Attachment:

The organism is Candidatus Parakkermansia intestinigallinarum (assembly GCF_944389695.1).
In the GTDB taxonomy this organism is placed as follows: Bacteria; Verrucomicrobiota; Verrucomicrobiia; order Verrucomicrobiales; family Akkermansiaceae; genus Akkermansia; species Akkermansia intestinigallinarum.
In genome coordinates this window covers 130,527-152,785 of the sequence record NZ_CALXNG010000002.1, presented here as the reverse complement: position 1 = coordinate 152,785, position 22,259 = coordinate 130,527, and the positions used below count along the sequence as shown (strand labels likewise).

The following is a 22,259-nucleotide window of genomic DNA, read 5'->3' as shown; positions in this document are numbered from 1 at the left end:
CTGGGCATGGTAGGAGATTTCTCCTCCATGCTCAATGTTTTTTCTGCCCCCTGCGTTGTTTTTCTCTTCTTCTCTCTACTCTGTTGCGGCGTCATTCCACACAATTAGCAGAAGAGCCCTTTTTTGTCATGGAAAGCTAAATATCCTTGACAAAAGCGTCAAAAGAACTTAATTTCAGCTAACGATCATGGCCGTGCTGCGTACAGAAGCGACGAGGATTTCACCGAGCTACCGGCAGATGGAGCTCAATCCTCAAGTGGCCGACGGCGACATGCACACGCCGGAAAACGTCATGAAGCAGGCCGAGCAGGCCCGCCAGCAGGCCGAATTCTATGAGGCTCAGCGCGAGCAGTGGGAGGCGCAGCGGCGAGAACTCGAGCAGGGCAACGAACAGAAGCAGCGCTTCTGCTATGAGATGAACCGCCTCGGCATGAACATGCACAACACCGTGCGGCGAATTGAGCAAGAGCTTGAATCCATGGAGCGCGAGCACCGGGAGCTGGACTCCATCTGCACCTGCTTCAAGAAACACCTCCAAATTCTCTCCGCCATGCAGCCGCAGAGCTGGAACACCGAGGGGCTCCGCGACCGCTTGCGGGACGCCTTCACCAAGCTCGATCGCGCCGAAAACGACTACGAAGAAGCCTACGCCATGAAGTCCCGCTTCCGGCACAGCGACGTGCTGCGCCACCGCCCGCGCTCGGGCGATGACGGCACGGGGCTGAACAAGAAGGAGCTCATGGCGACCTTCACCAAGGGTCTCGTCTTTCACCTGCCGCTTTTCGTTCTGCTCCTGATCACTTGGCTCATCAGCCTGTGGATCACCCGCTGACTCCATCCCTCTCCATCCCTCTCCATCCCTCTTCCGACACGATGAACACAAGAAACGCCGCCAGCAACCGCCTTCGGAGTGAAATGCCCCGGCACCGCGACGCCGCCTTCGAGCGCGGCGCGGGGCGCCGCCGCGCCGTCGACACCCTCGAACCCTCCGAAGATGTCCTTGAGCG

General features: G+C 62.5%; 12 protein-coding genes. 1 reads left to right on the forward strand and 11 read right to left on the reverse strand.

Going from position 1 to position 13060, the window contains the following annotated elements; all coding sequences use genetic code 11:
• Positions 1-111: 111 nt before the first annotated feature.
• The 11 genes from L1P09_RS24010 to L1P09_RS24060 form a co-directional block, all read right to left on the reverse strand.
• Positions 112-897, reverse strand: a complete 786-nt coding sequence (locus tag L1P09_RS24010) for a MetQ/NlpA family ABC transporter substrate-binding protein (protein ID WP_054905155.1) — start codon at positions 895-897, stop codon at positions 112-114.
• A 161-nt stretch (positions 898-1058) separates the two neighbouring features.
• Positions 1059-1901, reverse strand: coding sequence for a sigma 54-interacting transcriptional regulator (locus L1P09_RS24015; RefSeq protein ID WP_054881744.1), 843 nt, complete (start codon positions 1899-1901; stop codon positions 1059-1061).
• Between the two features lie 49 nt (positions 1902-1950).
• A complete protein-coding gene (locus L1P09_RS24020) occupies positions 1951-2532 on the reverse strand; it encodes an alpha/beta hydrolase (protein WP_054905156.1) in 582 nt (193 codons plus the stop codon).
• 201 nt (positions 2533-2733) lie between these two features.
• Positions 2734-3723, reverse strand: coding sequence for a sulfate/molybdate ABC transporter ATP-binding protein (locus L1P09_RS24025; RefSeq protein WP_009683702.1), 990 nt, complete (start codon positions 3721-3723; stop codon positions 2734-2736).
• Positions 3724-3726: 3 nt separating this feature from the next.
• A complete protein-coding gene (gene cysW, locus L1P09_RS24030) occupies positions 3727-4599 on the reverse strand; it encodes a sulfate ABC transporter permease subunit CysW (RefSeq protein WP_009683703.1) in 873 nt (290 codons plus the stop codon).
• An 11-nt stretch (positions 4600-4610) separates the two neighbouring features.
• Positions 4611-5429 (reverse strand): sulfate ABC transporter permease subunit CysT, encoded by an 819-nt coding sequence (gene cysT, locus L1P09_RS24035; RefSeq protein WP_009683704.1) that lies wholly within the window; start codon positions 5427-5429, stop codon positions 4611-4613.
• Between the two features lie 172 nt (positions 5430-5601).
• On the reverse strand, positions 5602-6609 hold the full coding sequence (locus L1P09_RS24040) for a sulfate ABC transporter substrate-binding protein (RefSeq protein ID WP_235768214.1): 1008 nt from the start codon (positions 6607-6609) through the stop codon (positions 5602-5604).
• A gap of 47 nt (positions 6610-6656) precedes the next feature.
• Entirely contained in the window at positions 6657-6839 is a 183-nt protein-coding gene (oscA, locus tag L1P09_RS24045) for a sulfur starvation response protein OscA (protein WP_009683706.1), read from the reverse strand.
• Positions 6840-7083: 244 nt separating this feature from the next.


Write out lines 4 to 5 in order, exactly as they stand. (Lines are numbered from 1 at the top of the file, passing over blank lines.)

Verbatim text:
The following is a 22,259-nucleotide window of genomic DNA, read 5'->3' as shown; positions in this document are numbered from 1 at the left end:
CTGGGCATGGTAGGAGATTTCTCCTCCATGCTCAATGTTTTTTCTGCCCCCTGCGTTGTTTTTCTCTTCTTCTCTCTACTCTGTTGCGGCGTCATTCCACACAATTAGCAGAAGAGCCCTTTTTTGTCATGGAAAGCTAAATATCCTTGACAAAAGCGTCAAAAGAACTTAATTTCAGCTAACGATCATGGCCGTGCTGCGTACAGAAGCGACGAGGATTTCACCGAGCTACCGGCAGATGGAGCTCAATCCTCAAGTGGCCGACGGCGACATGCACACGCCGGAAAACGTCATGAAGCAGGCCGAGCAGGCCCGCCAGCAGGCCGAATTCTATGAGGCTCAGCGCGAGCAGTGGGAGGCGCAGCGGCGAGAACTCGAGCAGGGCAACGAACAGAAGCAGCGCTTCTGCTATGAGATGAACCGCCTCGGCATGAACATGCACAACACCGTGCGGCGAATTGAGCAAGAGCTTGAATCCATGGAGCGCGAGCACCGGGAGCTGGACTCCATCTGCACCTGCTTCAAGAAACACCTCCAAATTCTCTCCGCCATGCAGCCGCAGAGCTGGAACACCGAGGGGCTCCGCGACCGCTTGCGGGACGCCTTCACCAAGCTCGATCGCGCCGAAAACGACTACGAAGAAGCCTACGCCATGAAGTCCCGCTTCCGGCACAGCGACGTGCTGCGCCACCGCCCGCGCTCGGGCGATGACGGCACGGGGCTGAACAAGAAGGAGCTCATGGCGACCTTCACCAAGGGTCTCGTCTTTCACCTGCCGCTTTTCGTTCTGCTCCTGATCACTTGGCTCATCAGCCTGTGGATCACCCGCTGACTCCATCCCTCTCCATCCCTCTCCATCCCTCTTCCGACACGATGAACACAAGAAACGCCGCCAGCAACCGCCTTCGGAGTGAAATGCCCCGGCACCGCGACGCCGCCTTCGAGCGCGGCGCGGGGCGCCGCCGCGCCGTCGACACCCTCGAACCCTCCGAAGATGTCCTTGAGCG